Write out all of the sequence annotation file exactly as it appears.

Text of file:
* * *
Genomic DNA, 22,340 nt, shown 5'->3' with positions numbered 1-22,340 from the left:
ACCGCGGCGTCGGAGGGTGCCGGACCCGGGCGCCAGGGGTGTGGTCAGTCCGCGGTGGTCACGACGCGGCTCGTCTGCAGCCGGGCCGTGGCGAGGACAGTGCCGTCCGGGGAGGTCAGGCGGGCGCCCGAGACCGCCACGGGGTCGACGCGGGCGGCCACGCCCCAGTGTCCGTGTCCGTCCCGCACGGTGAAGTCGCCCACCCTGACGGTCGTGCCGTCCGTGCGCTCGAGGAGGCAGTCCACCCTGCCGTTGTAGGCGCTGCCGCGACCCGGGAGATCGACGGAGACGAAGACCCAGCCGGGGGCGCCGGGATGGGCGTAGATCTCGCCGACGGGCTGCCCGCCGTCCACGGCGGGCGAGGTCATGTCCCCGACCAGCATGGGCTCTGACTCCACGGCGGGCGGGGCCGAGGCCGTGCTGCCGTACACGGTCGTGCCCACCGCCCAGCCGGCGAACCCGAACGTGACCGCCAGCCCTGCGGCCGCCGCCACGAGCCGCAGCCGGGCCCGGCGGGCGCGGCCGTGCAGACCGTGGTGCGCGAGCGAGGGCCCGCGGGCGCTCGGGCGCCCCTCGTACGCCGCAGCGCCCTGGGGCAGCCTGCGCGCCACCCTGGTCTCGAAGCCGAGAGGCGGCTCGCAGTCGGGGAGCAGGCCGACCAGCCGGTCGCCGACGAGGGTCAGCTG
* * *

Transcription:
Genomic DNA, 22,340 nt, shown 5'->3' with positions numbered 1-22,340 from the left:
ACCGCGGCGTCGGAGGGTGCCGGACCCGGGCGCCAGGGGTGTGGTCAGTCCGCGGTGGTCACGACGCGGCTCGTCTGCAGCCGGGCCGTGGCGAGGACAGTGCCGTCCGGGGAGGTCAGGCGGGCGCCCGAGACCGCCACGGGGTCGACGCGGGCGGCCACGCCCCAGTGTCCGTGTCCGTCCCGCACGGTGAAGTCGCCCACCCTGACGGTCGTGCCGTCCGTGCGCTCGAGGAGGCAGTCCACCCTGCCGTTGTAGGCGCTGCCGCGACCCGGGAGATCGACGGAGACGAAGACCCAGCCGGGGGCGCCGGGATGGGCGTAGATCTCGCCGACGGGCTGCCCGCCGTCCACGGCGGGCGAGGTCATGTCCCCGACCAGCATGGGCTCTGACTCCACGGCGGGCGGGGCCGAGGCCGTGCTGCCGTACACGGTCGTGCCCACCGCCCAGCCGGCGAACCCGAACGTGACCGCCAGCCCTGCGGCCGCCGCCACGAGCCGCAGCCGGGCCCGGCGGGCGCGGCCGTGCAGACCGTGGTGCGCGAGCGAGGGCCCGCGGGCGCTCGGGCGCCCCTCGTACGCCGCAGCGCCCTGGGGCAGCCTGCGCGCCACCCTGGTCTCGAAGCCGAGAGGCGGCTCGCAGTCGGGGAGCAGGCCGACCAGCCGGTCGCCGACGAGGGTCAGCTG